Most people’s first reaction on seeing a baby bird on the ground is to rescue it and this is typical of our wildlife friendly nature. However, careful thought should be given before any well intentioned act of kindness as it might do more harm than good.
If the baby bird has a good deal of its feathers and is hopping around the garden it has most likely fledged and it is perfectly natural for it to be out of the nest. The fledgling’s parents will continue to look after their young charge for up to a few more days when, having developed full wing and tail feathers, the young adventurer will be able to take to the air and begin its own life on the wing.
If you feel the young bird is in danger, from predators or road traffic for instance, then it is perfectly sensible and acceptable to move it a short distance to safety. Parent birds may not be far away, even if not immediately apparent, and if the fledgling is moved within hearing of the original location will dutifully attend to their young. If you have dogs, cats or very young children consider keeping them out of the garden until the young bird has flown away, or move the bird to a neighbour’s property that have no such hazards. Contrary to commonly held belief, parent birds will not readily abandon their young due to the smell of human contact, their sense of smell is fairly poor and their instinct to care for their young is very strong. If you think the young bird has been abandoned move away and keep a discreet eye on it for 10-15 minutes or longer if possible, and the parents will likely return to feed it when they feel it is safe to do so. Bear in mind also that certain owl chicks climb in and out of the nest tree before they are half grown so if you find a young owl you should always leave it alone. If you do determine a young bird has been abandoned it may be necessary to remove the fledgling, but this should be a last resort as survival rates in care are very low, even abandoned it may stand a better chance of survival in the wild. Before you do intervene it would be advisable to contact local experts or the RSPB for advice.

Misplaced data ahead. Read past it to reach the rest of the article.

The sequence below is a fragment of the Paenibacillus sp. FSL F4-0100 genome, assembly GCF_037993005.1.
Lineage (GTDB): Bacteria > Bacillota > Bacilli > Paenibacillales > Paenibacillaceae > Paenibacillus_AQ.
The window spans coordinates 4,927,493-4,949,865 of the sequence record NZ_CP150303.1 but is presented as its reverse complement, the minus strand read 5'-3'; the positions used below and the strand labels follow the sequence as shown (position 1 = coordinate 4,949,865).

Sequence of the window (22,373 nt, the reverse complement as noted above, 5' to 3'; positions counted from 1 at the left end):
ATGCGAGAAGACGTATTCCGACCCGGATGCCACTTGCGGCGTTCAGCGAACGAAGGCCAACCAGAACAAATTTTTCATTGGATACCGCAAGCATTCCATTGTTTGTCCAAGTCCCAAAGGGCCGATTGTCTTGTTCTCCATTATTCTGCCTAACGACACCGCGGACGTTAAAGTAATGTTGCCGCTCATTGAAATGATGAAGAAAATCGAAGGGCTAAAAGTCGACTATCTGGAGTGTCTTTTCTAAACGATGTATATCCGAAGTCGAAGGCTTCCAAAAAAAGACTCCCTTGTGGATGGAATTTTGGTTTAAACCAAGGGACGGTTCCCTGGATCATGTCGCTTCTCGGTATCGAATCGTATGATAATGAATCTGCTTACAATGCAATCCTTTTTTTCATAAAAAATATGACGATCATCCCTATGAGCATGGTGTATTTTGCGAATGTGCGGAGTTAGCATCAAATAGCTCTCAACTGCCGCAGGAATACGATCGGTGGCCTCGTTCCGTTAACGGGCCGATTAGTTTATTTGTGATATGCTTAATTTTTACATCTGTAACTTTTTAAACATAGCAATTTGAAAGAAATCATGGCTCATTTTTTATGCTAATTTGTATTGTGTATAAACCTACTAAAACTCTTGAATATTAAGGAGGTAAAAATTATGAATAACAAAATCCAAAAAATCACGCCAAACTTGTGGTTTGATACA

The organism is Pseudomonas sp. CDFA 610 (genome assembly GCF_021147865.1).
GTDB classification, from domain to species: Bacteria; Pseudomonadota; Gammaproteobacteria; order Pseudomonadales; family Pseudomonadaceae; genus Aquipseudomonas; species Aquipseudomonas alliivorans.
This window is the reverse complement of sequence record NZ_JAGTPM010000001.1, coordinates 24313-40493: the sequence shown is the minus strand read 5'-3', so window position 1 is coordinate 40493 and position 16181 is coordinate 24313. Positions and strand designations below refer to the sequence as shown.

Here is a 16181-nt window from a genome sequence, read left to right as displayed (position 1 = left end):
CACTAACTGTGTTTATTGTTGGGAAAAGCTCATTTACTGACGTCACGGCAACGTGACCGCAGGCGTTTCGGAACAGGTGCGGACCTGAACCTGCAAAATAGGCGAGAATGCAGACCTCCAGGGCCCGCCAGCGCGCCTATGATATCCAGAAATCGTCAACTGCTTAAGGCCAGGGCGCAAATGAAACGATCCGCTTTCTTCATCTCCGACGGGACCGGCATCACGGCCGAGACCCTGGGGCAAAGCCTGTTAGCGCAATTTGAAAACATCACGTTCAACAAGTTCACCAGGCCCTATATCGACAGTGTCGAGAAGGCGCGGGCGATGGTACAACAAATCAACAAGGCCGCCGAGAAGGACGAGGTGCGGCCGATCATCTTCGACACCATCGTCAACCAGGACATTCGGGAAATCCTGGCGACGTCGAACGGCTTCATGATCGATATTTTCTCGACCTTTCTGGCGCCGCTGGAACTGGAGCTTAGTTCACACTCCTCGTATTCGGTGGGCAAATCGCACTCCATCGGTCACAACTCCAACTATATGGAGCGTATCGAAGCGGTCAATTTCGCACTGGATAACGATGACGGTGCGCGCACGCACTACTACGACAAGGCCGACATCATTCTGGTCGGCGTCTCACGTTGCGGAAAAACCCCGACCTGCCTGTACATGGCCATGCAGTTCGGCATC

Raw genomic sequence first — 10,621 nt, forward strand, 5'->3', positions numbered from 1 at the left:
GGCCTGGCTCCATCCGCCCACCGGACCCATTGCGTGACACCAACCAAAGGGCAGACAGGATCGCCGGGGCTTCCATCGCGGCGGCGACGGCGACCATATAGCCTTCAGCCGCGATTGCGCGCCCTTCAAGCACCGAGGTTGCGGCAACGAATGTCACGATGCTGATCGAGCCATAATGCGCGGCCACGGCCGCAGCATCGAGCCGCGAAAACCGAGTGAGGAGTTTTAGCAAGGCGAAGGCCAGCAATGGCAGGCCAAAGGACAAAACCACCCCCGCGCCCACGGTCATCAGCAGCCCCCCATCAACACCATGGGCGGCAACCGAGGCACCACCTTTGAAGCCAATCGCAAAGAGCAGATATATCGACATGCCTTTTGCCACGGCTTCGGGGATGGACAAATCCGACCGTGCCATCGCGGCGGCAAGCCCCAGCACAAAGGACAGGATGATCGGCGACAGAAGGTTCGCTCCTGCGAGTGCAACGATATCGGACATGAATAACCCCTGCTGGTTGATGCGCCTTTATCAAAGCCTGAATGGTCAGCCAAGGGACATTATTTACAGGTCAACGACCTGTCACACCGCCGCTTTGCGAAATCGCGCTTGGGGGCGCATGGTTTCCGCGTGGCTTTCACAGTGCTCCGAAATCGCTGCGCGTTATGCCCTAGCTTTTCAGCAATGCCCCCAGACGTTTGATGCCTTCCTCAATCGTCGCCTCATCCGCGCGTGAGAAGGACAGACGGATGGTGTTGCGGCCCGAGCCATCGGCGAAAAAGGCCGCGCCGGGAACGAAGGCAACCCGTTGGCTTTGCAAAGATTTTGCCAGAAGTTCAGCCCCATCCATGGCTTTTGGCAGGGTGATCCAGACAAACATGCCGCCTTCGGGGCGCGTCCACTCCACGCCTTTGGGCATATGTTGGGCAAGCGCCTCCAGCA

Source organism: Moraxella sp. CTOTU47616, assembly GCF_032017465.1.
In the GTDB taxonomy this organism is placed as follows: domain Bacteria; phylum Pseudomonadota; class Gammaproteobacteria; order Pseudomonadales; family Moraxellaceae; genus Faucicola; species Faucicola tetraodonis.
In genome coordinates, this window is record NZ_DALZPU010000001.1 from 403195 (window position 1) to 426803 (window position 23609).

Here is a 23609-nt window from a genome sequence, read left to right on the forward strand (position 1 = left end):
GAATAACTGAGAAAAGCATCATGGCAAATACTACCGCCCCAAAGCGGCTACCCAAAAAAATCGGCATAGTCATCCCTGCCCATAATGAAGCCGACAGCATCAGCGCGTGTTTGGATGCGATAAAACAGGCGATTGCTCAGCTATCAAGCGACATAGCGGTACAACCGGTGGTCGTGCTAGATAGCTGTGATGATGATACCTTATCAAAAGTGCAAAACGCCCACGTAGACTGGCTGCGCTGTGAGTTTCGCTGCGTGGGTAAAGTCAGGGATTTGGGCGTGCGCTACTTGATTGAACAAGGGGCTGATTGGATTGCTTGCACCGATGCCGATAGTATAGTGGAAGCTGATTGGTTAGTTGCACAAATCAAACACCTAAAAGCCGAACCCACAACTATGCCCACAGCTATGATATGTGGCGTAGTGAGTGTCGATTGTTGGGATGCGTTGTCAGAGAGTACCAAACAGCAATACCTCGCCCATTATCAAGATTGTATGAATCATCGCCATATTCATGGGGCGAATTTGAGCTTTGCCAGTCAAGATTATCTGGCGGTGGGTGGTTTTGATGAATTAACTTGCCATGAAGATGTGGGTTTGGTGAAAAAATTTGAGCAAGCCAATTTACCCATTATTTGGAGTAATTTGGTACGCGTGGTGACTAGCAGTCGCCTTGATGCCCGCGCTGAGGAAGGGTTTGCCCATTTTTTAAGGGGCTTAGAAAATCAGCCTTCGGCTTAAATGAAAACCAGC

If you find a young bird without feathers or with a fluffy covering, known as down, then it is likely that this nestling, as it is called, has fallen by accident and it may be possible to return it to its nest.
If the entire nest has fallen it may be possible to return it and its contents and secure it back in place with some string or wire. If the nest is too badly damaged a similarly sized artificial replacement, such as a bowl or basket, lined with dry grass may well serve as suitable substitute. Young nestlings make a great deal of noise, especially when they think food is on offer, and this makes them very vulnerable to predators when not in the safety and security of the nest. However strong the temptation, you should not attempt to rear a nestling yourself as it is a very specialist task best left to experts in wildlife care, because their expertise, experience and dedication will give the young nestling its best chance for survival. All wild birds, their eggs and nests are protected under UK law.